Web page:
May

#UMMCGrad16: 'Can’t Block This' grad from success

#UMMCGrad16: 'Can’t Block This' grad from success

Media Contact: Karen Bascom at 601-815-3940 or kbascom@umc.edu.

Published in News Stories on May 19, 2016

Growing up in Madison, Miss., John Henry Dasinger wanted to be a dentist, just like his sister and brother-in-law.

However, during his time as an undergraduate at the University of Connecticut, Dasinger admits he wasn't the best student in the biology department. He jokes he “majored in swimming” instead while competing for the Division I Huskies.

After graduation, someone told Dasinger to go work in a laboratory to become a more competitive candidate for dental school.

"It was the best advice I ever got,” Dasinger said. After a year in the lab, he shifted his career goal to biomedical research. On May 27, he will graduate from the School of Graduate Studies in the Health Sciences with a Ph.D. in physiology and biophysics.

And while UMMC does not have a swim team, Dasinger stays competitive by playing intramural sports. His favorite is volleyball, playing with two-time reigning intramural champions Can't Block This.

Alexander
Alexander

Since 2009, Dasinger has worked with Dr. Barbara Alexander, professor of physiology and biophysics. He spent two years as a technician, one year part-time while earning an M.S. in biomedical sciences and four years as a Ph.D. student.

“By the time John Henry started his Ph.D. he was ahead of the ballgame,” Alexander said. “Some students come into the lab without realizing that graduate school isn't like college or an eight-to-five job.”

The head start allowed Dasinger to focus on doing good science. His dissertation suggests that intrauterine growth restriction, leading to low birth weight, speeds up age-related increases in blood pressure in adult rats. It also points to the role of androgens, such as testosterone, in mediating these changes in females.

“The work is relevant to Mississippi because we have a higher incidence of low birth weight babies than the rest of the country,” Dasinger said. “We can identify separate populations to monitor more carefully for signs of hypertension.”

Dasinger won awards from the American Physiological Society and American Heart Association for his work. He also won SGSHS's Robert A. Mahaffey Memorial Award, recognizing the exceptional research potential of young investigators.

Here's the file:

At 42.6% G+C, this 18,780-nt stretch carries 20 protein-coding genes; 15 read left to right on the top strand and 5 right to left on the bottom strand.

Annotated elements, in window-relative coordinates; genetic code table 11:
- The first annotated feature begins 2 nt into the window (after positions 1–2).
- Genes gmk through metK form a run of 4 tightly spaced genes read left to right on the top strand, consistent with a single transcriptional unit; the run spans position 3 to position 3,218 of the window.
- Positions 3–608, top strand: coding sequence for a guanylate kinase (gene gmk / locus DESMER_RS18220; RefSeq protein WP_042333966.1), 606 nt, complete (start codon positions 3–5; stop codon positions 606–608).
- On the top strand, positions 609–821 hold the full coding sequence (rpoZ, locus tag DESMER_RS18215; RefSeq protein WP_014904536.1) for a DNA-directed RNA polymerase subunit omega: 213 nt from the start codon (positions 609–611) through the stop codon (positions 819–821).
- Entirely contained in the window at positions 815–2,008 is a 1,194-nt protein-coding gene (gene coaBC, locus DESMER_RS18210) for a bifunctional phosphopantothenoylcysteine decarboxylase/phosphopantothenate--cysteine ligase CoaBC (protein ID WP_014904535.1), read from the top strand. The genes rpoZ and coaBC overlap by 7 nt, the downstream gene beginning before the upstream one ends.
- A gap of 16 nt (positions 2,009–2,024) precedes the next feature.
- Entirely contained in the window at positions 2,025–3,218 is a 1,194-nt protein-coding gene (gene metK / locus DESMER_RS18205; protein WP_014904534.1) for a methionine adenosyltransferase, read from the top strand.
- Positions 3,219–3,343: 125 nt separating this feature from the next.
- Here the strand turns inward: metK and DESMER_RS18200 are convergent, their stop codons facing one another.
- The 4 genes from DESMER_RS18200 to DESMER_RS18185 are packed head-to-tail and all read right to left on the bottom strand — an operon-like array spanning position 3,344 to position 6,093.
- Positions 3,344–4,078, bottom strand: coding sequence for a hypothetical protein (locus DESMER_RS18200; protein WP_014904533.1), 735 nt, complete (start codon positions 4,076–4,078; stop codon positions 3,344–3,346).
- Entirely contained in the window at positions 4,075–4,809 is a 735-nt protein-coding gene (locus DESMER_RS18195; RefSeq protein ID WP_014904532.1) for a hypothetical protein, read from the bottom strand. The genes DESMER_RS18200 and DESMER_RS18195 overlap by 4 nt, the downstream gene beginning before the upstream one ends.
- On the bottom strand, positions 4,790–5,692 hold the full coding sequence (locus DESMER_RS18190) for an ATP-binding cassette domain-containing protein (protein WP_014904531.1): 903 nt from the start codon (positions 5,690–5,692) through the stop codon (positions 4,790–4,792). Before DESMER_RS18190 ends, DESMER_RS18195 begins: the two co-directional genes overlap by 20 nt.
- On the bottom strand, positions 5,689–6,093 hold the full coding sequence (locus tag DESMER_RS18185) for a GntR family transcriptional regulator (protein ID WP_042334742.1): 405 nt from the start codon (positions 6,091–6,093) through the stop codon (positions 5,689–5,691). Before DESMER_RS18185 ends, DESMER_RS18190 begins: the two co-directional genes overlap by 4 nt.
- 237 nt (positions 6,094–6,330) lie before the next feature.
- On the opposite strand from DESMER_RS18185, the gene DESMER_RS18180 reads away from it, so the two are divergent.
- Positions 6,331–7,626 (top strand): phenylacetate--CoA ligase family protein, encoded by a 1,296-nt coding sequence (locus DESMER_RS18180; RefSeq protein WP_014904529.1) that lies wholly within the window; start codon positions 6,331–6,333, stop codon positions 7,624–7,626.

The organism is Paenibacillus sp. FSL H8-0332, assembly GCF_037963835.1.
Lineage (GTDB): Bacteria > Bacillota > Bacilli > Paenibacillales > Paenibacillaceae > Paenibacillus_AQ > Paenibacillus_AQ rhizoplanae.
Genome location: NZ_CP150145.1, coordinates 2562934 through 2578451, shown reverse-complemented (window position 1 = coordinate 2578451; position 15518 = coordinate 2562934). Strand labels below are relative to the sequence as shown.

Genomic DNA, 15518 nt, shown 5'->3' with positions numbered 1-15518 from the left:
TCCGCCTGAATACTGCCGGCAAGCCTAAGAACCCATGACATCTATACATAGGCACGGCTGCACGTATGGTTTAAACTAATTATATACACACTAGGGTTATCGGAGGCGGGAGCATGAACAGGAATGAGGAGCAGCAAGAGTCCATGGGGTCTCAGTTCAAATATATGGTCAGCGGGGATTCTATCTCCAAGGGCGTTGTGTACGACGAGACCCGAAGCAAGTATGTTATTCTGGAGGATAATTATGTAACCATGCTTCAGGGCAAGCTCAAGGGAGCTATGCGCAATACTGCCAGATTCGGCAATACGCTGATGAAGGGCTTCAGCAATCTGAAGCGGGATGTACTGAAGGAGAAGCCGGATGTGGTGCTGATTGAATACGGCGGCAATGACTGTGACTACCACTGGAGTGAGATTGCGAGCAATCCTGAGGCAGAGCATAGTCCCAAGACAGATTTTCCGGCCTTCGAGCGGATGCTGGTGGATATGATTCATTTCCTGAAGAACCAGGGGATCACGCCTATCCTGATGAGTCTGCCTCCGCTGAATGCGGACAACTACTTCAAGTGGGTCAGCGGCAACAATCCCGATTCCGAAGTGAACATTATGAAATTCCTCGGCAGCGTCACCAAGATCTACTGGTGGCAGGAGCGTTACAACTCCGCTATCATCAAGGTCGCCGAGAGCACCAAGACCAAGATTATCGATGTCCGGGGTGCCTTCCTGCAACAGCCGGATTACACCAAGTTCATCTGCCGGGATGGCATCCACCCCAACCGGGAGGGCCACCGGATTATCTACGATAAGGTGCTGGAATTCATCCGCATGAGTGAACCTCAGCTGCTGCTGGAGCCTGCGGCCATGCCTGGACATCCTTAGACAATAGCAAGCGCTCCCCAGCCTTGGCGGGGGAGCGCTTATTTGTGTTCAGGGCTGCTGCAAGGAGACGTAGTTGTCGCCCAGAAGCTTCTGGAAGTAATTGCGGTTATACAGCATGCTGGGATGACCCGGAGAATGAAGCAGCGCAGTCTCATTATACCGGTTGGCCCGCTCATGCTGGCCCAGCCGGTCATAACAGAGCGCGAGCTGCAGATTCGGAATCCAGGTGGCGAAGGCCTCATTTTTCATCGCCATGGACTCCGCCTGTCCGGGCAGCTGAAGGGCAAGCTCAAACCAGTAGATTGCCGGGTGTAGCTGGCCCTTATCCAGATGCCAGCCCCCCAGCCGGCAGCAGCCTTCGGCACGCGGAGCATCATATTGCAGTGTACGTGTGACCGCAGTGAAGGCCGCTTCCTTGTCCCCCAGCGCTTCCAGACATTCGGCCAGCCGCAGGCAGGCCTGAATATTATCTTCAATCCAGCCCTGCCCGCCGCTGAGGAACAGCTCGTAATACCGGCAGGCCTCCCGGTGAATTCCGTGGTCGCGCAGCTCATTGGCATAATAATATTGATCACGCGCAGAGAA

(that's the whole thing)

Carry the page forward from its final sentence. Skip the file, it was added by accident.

“Academic research is fascinating and it's challenging,” he said. “I like that science keeps changing and evolving.”

His long-term goal is to join the faculty at an academic medical center and possibly become a department administrator.

“John Henry is dedicated, he works hard and he perseveres,” Alexander said. “Those qualities are absolutely necessary to succeed in science.”

However, Dasinger advises newer graduate students to have fun as well.

“Don't just focus on research,” he said. “There is life outside of the lab.”

Dasinger takes his own advice. In addition to intramural volleyball, the former SGSHS Associated Student Body president and Student Alumni Representative also volunteered “in just about every education outreach activity,” such as Project REACH, PhUN Day and SURE.

“There's a unique camaraderie among the grad students here,” Dasinger said, also saying he has bonded particularly well with the rest of his lab. Alexander says he is a well-respected leader.

“John Henry's like a big brother to other students in the lab,” Alexander said. “He is a joy to work with and will be terribly missed.”

In June, Dasinger starts a postdoctoral fellowship at the Medical College of Wisconsin studying hypertension with Dr. Dave Mattson. Their physiology department shares several ties with UMMC, Dasinger says. Both programs are kidney-focused, which he likes. Mattson's mentor was Dr. Richard Roman, chair of pharmacology and toxicology at UMMC. Dr. Allen Cowley, chair of physiology at MCW, trained at UMMC with late physiology chair Dr. Arthur Guyton.

However, some things in Mississippi may be hard for Dasinger to find in Milwaukee.

“I'll miss my UMMC lab mates and my family, but also the warmth and sweet tea.”

 

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